Just when I thought I’d let my subscription to the Atlantic run out, along comes an issue (December) with some actual meat in it. Jeffrey Goldberg’s timely “The Case for More Guns (and More Gun Control)” is a valuable contribution to the debate and well-worth your time. It was a bit unexpected given the source, both in terms of the magazine and the author. And Goldberg hasn’t backed down in light of the recent tragedy in Connecticut, writing Friday:
People should have the ability to defend themselves. Mass shootings take many lives in part because no one is firing back at the shooters. The shooters in recent massacres have had many minutes to complete their evil work, while their victims cower under desks or in closets. One response to the tragic reality that we are a gun-saturated country is to understand that law-abiding, well-trained, non-criminal, wholly sane citizens who are screened by the government have a role to play in their own self-defense, and in the defense of others (read The Atlantic article to see how one armed school administrator stopped a mass shooting in Pearl Mississippi). I don’t know anything more than anyone else about the shooting in Connecticut at the moment, but it seems fairly obvious that there was no one at or near the school who could have tried to fight back.
This edition also has two interesting pieces on the future of industry/manufacturing in America and a nice little autobiographical story on an actual newly opened bookstore and its owner. And thank goodness the “What’s Your Problem” page at the end – perhaps one of the worst pages in serious journalism in some time – has been replaced by the “Cover to Cover” section on new books (though this long overdue development isn’t new to this issue). The magazine still has its problems and hasn’t returned to its peak, but there have been some recent signs of hope (or are these dead-cat bounces?).*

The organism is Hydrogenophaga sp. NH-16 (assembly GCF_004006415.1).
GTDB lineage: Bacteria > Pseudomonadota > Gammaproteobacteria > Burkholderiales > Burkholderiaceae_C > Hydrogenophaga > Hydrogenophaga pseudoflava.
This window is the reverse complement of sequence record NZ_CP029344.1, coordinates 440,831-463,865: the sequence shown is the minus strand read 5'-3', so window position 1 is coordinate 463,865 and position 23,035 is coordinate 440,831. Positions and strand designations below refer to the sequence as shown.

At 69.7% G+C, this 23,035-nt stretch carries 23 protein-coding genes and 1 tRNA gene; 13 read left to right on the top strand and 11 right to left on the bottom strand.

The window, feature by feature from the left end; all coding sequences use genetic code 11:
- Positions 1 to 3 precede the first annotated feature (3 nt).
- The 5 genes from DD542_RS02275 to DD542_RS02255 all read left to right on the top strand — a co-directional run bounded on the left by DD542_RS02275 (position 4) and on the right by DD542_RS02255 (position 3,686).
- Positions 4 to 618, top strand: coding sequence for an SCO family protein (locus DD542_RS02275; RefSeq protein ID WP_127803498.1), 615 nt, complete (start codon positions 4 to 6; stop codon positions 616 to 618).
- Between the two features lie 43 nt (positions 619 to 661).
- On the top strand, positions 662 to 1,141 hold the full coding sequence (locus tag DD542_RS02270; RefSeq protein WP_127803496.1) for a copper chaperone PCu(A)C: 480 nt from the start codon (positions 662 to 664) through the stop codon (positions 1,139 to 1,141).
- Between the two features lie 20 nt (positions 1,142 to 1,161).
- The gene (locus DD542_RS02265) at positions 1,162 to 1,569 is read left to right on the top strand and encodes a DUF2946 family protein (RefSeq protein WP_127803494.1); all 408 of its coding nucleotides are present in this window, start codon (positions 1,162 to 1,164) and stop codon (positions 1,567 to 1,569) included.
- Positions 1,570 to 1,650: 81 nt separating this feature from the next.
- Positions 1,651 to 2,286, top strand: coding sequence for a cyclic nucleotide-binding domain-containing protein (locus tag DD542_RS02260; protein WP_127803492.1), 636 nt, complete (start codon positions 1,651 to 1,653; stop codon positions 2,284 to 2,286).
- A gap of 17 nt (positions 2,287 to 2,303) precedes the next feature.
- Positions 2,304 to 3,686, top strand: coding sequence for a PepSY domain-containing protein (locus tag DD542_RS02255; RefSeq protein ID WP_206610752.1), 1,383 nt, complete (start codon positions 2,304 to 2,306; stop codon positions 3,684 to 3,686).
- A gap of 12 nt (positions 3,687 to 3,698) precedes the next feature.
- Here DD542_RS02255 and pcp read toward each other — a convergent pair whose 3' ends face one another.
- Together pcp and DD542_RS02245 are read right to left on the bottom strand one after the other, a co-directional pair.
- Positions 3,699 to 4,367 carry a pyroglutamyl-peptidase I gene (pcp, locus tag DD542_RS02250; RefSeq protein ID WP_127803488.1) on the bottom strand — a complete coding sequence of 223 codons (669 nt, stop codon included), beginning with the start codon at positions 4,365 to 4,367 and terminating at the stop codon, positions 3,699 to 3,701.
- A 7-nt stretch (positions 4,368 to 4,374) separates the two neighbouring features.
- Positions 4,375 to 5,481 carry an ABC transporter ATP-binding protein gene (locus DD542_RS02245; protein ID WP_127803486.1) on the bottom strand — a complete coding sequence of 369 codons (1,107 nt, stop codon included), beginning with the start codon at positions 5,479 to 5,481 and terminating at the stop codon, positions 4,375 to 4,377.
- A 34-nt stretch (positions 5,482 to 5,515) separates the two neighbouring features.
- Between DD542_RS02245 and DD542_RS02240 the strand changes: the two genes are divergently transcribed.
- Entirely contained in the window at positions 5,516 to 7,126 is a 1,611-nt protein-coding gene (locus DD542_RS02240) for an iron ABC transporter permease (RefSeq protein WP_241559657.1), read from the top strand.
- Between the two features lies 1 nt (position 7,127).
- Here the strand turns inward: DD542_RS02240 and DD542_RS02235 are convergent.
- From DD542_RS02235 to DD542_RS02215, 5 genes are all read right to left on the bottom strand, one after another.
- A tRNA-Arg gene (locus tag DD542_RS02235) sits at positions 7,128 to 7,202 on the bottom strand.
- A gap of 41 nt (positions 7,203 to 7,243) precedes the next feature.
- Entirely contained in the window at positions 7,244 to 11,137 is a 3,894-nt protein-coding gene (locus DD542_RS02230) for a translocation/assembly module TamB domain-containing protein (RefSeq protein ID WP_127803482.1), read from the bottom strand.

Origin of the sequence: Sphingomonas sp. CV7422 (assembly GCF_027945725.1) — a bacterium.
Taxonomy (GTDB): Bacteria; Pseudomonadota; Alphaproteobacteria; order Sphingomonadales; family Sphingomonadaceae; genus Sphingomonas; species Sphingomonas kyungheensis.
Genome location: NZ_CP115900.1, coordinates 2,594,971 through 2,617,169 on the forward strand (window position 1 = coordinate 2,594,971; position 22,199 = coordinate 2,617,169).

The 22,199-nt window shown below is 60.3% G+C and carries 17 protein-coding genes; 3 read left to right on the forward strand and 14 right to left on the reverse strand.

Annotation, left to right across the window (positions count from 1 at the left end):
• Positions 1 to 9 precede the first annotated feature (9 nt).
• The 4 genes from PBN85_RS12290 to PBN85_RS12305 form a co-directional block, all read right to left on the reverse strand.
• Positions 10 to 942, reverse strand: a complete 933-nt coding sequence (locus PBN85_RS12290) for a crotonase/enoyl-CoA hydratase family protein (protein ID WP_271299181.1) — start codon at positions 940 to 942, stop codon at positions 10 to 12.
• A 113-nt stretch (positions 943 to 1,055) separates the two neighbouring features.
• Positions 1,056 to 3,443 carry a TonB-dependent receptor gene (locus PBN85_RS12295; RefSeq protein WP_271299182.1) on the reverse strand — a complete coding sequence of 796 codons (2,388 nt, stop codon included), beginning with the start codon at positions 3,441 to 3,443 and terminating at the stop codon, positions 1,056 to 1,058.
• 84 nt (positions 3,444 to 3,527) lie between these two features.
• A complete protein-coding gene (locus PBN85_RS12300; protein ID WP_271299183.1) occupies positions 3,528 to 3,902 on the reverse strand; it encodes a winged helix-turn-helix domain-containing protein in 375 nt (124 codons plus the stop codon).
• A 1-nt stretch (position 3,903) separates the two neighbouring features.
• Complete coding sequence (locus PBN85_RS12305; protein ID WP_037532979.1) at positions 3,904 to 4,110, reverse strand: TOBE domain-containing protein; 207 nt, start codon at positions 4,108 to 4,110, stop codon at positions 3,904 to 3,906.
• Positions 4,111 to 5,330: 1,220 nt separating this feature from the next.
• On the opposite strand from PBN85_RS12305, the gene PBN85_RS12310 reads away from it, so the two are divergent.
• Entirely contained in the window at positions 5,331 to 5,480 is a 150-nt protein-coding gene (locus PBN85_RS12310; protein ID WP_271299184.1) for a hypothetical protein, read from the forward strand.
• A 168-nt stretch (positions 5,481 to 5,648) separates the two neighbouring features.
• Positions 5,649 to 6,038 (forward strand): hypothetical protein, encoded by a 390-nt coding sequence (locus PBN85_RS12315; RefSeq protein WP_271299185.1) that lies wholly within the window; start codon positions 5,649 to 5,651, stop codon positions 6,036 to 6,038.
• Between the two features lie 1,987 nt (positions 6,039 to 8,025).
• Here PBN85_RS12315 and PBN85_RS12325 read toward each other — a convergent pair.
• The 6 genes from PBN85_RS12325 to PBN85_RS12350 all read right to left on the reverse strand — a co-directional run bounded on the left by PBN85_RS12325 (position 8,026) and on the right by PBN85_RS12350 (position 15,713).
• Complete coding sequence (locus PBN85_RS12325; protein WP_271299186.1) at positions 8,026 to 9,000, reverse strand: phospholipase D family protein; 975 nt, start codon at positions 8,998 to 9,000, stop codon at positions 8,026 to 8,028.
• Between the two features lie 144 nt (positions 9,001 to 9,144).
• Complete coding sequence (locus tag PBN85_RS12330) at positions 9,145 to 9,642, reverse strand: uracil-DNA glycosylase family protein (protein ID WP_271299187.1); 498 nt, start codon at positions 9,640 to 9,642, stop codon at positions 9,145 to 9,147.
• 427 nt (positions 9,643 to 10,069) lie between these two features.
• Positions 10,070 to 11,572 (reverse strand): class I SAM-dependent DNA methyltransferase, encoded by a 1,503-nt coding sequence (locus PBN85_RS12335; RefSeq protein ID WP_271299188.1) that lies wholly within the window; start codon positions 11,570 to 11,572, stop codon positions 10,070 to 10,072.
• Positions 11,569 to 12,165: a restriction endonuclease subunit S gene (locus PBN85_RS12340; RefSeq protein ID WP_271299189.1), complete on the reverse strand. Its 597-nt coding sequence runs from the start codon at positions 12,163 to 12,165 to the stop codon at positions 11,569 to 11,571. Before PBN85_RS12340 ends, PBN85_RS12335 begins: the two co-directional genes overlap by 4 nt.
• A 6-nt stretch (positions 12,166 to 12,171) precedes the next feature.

Here is my favorite quotation from the December issue in an article by James Fallows titled, “Mr China Comes to America“:
I’ll say it in every article: America’s greatest strategic advantage is its openness to an outsize share of the world’s talent, and one of its greatest self-inflicted weaknesses is needlessly turning that talent away.
* Yes, perhaps I fixate too much on the Atlantic but it has been to me what the New Yorker is for many educated (but more parochial) people.